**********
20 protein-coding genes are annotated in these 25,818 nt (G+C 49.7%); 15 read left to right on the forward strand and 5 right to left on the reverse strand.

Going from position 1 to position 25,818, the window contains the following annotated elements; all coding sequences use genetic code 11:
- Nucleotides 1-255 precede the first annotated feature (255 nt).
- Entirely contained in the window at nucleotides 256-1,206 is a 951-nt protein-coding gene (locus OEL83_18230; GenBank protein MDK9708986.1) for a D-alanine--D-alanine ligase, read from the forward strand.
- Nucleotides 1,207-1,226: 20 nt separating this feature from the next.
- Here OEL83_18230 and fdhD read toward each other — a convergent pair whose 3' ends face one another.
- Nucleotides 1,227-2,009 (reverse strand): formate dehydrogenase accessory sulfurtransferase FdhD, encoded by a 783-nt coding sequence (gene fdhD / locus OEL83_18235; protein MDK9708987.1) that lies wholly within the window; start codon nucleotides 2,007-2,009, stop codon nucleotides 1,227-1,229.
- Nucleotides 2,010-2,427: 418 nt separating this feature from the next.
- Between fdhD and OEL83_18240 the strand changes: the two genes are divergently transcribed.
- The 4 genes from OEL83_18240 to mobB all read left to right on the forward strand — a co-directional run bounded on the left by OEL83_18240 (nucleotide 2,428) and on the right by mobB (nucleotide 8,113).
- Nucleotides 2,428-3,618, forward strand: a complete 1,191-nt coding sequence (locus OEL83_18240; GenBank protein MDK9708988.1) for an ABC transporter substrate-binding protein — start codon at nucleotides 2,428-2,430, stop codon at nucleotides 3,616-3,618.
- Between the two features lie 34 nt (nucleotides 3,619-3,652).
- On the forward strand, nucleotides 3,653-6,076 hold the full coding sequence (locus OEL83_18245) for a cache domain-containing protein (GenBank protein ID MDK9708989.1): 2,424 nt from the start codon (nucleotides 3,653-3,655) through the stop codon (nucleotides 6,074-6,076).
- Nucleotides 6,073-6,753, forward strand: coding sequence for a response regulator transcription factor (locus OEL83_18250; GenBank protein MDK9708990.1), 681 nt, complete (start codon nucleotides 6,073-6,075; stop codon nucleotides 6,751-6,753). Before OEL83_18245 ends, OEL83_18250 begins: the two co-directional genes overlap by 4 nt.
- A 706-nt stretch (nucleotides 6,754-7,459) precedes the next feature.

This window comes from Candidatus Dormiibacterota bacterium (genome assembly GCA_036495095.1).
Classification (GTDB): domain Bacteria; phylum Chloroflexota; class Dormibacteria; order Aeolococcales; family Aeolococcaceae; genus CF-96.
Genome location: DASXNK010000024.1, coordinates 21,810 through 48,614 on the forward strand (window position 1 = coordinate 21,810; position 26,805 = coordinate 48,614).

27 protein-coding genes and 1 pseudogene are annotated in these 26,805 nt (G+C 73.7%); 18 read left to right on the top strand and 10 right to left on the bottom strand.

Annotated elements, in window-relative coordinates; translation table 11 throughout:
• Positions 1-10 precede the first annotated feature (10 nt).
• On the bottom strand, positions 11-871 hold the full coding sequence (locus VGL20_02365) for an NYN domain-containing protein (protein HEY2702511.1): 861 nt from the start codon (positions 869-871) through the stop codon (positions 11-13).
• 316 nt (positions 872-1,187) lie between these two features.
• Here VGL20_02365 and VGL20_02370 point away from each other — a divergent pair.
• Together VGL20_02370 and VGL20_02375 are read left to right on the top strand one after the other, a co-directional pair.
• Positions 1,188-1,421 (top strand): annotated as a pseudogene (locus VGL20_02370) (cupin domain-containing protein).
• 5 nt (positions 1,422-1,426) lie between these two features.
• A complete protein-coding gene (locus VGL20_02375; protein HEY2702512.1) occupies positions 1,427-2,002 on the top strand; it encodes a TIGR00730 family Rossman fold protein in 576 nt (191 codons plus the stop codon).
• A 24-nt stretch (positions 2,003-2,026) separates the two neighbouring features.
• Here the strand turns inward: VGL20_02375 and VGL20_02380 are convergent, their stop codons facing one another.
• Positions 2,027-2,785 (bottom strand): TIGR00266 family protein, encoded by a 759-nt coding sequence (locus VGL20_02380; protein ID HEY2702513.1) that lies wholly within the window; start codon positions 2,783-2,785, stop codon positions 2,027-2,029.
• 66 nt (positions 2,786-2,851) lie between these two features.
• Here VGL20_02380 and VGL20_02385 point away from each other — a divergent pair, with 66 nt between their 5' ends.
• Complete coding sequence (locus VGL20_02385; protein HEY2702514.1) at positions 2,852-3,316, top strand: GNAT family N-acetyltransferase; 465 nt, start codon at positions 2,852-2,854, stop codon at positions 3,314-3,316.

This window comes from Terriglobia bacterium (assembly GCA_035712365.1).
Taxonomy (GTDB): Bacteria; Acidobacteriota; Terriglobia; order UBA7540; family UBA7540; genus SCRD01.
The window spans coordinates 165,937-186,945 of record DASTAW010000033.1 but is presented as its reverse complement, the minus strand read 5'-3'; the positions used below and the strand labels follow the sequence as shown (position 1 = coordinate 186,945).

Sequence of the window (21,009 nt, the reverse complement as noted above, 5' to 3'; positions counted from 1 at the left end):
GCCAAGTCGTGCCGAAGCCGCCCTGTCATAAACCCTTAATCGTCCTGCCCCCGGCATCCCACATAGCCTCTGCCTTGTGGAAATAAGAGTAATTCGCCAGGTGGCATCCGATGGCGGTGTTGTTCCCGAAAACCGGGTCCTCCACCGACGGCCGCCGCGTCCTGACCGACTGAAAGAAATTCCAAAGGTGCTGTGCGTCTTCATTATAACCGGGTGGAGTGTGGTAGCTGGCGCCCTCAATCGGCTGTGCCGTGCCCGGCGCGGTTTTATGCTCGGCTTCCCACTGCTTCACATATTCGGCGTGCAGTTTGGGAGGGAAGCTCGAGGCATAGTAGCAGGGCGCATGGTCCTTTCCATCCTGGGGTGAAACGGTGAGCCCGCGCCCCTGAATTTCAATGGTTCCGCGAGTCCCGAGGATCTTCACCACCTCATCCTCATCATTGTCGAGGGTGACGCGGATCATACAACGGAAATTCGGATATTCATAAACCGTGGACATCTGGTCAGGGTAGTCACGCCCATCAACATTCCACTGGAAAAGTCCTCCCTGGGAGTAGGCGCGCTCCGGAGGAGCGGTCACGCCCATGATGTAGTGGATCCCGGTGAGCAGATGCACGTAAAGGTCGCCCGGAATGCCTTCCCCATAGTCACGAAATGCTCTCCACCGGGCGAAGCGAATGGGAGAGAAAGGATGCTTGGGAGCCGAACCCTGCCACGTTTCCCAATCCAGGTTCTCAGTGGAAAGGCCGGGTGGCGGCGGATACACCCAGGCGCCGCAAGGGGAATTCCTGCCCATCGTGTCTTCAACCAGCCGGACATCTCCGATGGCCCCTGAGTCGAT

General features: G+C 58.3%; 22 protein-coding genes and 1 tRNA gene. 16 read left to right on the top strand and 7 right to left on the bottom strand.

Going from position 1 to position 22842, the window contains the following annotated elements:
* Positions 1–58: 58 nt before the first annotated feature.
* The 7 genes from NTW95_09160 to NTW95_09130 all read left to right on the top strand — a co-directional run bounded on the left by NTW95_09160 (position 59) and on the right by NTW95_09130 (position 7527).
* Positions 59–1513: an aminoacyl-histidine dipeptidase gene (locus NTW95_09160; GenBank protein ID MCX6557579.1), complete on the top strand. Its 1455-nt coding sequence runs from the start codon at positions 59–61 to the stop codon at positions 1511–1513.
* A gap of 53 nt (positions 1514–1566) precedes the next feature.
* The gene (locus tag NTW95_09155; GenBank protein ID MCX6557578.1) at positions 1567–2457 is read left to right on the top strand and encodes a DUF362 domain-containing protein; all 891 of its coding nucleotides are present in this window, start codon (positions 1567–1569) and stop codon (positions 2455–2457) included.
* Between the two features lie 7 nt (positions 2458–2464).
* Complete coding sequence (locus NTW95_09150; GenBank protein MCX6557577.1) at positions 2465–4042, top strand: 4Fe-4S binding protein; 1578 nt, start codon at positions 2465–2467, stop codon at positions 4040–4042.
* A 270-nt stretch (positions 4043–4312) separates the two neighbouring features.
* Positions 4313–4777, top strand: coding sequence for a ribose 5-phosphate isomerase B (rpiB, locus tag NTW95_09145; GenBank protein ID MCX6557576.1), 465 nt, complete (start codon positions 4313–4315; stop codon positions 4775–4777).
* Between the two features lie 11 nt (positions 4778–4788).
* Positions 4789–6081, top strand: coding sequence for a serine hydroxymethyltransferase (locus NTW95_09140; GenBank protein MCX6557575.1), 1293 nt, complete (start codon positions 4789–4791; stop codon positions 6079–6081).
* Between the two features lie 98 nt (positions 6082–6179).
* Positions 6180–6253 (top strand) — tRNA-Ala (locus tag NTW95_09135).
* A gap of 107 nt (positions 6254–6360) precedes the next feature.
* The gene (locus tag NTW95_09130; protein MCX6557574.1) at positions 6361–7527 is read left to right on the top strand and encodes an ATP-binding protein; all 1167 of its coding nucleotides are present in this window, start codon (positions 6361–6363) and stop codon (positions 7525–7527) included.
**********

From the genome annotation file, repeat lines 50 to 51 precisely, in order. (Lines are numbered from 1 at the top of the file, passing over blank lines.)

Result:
* Positions 4313–4777, top strand: coding sequence for a ribose 5-phosphate isomerase B (rpiB, locus tag NTW95_09145; GenBank protein ID MCX6557576.1), 465 nt, complete (start codon positions 4313–4315; stop codon positions 4775–4777).
* Between the two features lie 11 nt (positions 4778–4788).